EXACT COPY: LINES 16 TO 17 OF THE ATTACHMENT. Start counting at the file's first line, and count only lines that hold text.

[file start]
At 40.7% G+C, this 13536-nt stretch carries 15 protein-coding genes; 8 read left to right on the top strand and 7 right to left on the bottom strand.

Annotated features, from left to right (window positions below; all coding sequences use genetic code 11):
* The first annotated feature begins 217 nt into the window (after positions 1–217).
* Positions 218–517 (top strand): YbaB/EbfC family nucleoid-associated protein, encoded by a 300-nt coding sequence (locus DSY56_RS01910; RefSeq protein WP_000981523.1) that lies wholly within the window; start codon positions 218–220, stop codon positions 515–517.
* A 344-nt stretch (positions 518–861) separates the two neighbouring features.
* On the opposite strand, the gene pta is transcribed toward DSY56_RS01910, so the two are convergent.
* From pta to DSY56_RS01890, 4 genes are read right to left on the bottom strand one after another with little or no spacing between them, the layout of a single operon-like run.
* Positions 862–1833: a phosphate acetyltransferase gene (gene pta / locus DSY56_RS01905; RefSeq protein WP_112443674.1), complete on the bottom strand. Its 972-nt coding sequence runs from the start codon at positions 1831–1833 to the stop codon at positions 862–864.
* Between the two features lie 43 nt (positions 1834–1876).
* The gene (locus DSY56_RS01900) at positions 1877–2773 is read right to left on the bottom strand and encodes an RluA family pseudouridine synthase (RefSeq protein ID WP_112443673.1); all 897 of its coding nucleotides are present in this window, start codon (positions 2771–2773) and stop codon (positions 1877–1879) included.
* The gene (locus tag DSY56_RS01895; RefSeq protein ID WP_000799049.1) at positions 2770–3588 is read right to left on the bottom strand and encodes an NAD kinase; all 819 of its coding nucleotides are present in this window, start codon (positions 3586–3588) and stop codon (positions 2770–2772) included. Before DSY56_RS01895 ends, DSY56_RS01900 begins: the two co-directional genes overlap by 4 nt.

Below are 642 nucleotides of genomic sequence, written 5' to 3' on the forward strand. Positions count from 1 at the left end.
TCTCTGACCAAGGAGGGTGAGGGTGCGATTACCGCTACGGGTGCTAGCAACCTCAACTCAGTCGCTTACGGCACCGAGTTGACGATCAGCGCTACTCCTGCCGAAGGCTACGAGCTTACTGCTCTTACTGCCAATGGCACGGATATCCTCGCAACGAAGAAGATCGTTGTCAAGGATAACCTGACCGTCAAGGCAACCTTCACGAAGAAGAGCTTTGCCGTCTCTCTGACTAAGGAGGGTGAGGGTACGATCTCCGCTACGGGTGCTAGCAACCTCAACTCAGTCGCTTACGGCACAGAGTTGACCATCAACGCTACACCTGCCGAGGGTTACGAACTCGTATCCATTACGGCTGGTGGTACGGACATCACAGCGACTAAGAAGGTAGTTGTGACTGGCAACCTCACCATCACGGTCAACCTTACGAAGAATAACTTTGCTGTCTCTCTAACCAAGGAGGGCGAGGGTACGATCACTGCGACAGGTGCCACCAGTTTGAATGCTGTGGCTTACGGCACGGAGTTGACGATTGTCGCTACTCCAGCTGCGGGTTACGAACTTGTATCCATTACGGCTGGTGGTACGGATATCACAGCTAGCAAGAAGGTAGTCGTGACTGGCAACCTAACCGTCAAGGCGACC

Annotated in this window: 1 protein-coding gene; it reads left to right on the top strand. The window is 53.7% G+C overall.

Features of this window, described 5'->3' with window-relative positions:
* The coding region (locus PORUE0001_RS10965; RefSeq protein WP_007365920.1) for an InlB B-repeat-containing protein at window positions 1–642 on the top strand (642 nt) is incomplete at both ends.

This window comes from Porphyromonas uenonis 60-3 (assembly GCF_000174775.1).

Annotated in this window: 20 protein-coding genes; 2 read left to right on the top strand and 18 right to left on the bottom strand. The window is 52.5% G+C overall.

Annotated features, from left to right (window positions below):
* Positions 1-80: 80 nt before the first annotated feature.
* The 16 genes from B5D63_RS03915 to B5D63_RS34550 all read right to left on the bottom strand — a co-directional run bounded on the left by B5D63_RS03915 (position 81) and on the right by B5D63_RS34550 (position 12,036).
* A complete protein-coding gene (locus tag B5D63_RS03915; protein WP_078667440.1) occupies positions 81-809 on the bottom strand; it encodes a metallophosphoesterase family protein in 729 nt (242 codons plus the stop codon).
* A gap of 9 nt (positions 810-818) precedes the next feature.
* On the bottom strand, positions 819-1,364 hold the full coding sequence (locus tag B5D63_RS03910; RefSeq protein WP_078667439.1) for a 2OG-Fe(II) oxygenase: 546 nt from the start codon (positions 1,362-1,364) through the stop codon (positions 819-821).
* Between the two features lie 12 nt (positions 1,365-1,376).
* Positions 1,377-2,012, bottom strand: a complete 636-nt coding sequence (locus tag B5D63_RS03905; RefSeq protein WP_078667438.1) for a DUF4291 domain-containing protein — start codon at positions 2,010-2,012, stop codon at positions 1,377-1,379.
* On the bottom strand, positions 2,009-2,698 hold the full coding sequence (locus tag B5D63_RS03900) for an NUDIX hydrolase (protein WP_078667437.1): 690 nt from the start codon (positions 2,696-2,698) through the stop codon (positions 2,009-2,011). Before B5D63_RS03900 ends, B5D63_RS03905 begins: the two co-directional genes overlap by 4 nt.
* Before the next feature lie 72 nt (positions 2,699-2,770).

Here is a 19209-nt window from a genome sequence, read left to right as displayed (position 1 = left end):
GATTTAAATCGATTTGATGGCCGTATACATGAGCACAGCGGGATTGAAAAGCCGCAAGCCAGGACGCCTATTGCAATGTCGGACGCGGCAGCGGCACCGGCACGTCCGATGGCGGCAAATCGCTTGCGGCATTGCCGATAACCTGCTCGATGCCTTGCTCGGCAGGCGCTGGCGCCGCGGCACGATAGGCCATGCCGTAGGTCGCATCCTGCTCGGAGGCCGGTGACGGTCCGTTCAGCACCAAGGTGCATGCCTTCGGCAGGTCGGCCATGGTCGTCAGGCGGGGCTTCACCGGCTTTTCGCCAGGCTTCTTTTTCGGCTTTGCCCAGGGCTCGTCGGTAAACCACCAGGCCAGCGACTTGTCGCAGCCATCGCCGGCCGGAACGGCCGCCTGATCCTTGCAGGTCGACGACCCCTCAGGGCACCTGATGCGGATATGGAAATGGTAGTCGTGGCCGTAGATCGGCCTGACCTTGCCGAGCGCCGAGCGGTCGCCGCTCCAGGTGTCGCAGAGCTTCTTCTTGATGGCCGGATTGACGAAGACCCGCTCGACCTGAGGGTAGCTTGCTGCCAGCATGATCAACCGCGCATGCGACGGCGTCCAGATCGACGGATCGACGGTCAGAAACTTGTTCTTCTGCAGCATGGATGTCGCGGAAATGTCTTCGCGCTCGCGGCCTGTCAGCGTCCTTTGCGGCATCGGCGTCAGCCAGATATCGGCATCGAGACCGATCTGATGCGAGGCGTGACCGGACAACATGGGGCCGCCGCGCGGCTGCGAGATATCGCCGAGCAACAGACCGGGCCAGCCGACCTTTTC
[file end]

* The coding region (locus PORUE0001_RS10965; RefSeq protein WP_007365920.1) for an InlB B-repeat-containing protein at window positions 1–642 on the top strand (642 nt) is incomplete at both ends.

This window comes from Porphyromonas uenonis 60-3 (assembly GCF_000174775.1).